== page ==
• LOS is packaged in three different forms: as chunks, as a gel, or in solution.

• I use the chunks which retain their strength longer than the solution. (I have no experience using the gel.)

How to Use Liver of Sulfur Chunks

• Drop a chunk of LOS into hot water in a small nonreactive (stainless steel or Pyrex) bowl.

• LOS works best when it’s hot, so you can also use a stainless steel pot and heat it on a hotplate.

SAFETY NOTE: DO NOT BOIL LIVER OF SULFUR AS THIS CREATES VERY DANGEROUS FUMES.

(It doesn’t need to be boiling, just hot… and ventilate, ventilate, ventilate)

• The color of the solution should be a deep yellow, about like the color of an egg yolk.

(When I’m finished applying this solution I can store it for several days and re-use it)

• Drop a degreased metal object in the hot LOS solution. I generally warm the object under hot running water and then drop it in the LOS.

• Remove the object after a few seconds, either with gloved hands or tweezers.

Rinse the object in hot running water and re-immerse it in the solution.

• Repeat this procedure until the patina pleases you.

• Rinse the object in hot water with a little dishwashing liquid.

I’ve found that the patina result is much better when the surface of the metal being patinated is able to reflect light through the patina. So, no tooth.

Interesting. I use Black Max from Rio Grande, and apply it with a tooth pick to the areas I want black. If I want it not to be matte, I use the extra fine green radial bristle discs in my flex shaft to polish it up with out removing it.

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No one specifically pointed out that liver of sulfur, LOS, is a chemical and you need to wear a mask as well as gloves when you work with it. You don’t want to be breathing it long-term. I was told by an expert to keep the temperature around 140° for the best results, no hotter and no cooler.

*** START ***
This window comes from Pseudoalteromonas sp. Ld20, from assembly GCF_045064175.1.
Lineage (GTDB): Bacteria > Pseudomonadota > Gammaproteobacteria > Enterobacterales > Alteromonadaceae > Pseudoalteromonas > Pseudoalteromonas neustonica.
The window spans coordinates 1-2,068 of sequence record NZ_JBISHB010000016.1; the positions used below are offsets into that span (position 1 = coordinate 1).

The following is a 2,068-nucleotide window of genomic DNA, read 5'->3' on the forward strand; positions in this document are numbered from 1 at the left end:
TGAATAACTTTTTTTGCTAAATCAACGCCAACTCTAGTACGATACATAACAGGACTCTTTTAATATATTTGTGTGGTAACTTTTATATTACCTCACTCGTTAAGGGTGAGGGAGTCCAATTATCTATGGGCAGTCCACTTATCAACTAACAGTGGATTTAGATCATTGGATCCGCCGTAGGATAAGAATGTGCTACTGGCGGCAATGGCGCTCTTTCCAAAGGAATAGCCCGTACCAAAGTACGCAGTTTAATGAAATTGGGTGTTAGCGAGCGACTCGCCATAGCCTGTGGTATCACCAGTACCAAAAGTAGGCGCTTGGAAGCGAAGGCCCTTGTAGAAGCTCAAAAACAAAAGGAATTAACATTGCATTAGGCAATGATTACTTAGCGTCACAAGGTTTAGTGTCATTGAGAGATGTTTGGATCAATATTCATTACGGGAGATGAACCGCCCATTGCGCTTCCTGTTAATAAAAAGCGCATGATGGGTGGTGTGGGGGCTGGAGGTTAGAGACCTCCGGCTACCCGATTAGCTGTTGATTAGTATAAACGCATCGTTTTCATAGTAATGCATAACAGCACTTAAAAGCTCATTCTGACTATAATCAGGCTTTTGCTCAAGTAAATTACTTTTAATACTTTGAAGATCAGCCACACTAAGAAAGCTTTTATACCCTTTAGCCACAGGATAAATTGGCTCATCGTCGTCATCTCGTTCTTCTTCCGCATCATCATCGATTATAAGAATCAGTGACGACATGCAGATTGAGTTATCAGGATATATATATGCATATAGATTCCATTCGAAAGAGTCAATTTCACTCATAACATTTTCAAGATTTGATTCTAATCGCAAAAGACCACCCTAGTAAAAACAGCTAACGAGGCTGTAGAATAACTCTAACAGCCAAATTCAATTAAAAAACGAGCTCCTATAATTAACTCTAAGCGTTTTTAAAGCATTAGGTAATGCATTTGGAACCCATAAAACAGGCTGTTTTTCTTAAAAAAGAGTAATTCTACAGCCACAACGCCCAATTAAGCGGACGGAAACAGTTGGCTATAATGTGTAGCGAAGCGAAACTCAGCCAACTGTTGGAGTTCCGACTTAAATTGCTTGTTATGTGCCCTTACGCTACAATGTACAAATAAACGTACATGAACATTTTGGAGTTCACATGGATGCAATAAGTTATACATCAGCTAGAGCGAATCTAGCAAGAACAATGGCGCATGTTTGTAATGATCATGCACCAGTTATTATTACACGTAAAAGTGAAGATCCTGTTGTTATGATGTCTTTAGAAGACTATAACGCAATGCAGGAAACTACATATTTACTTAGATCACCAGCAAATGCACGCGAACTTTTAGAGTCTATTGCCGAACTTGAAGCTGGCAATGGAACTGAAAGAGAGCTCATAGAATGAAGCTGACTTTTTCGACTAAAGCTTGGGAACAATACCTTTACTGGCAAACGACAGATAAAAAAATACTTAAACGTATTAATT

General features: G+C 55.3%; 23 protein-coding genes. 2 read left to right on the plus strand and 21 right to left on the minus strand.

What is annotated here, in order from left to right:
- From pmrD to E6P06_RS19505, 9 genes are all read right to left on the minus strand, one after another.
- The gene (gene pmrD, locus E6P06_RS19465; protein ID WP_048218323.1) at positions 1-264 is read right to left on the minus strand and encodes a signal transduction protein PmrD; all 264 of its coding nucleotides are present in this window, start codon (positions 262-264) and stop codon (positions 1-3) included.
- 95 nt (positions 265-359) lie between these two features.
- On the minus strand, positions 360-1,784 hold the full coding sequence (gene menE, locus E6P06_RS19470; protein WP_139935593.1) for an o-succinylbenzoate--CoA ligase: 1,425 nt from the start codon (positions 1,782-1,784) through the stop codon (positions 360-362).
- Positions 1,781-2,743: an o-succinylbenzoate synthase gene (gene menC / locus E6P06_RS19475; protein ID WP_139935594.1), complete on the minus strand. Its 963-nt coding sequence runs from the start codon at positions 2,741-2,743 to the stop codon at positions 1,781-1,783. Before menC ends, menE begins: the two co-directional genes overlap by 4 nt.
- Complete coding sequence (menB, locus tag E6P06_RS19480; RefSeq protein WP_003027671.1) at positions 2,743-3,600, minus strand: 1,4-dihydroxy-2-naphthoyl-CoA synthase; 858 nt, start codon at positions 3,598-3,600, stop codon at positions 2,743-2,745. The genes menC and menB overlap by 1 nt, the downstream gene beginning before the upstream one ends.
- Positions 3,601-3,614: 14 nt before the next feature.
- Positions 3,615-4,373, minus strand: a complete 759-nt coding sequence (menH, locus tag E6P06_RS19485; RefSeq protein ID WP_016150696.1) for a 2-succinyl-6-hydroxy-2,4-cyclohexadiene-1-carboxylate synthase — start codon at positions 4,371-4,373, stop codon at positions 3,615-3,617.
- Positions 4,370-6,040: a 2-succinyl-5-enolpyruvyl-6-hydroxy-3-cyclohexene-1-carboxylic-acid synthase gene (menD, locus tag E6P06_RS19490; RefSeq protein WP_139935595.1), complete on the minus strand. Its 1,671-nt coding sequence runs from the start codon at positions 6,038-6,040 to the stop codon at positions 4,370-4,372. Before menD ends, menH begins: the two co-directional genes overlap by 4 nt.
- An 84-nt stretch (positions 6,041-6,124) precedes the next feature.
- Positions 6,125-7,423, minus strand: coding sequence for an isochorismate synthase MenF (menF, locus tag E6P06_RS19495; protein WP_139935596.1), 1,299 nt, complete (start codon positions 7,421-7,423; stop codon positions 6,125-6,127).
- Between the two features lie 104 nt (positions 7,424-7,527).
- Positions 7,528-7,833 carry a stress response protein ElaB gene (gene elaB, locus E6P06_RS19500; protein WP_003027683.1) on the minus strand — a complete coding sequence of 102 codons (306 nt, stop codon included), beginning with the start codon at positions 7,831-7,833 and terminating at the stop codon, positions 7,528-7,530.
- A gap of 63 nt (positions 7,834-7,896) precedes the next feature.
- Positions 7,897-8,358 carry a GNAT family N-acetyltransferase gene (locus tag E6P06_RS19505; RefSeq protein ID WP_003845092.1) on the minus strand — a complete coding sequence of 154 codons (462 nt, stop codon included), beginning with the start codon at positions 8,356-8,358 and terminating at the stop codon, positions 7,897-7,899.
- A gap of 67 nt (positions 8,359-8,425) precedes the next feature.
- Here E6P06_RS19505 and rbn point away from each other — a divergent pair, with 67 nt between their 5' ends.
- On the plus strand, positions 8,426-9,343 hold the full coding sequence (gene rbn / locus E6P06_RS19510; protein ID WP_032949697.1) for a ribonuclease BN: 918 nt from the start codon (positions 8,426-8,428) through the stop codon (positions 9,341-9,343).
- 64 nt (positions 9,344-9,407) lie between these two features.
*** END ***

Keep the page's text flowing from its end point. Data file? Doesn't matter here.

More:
You can ask for an MSDS for the specific product that you are working with so that you will know the potential danger in using it. When I use LOS, I do it outside with gloves on. I have a little sealed kit that I take outside before I open it. Then I only take the piece of jewelry back into the house to finish it. The kit stays outside to dispose of the LOS solution and rinse water. When it is dry, I seal it up and bring it back in. This is all mainly because others complain about the smell if I don’t follow this procedure…Rob

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I think that experience with metal clay and patinas is different from fabricated mill product. Metal clay after sintering still is a bit porous and will react to patinas more readily.
In any case, I strongly suggest using LOS at room temperature. Much less odor and fume. It takes longer but is more controllable and if used with a bit of household ammonia is more durable.

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Another useful tip is to finish the patinaed areas with renaissance wax to seal it in x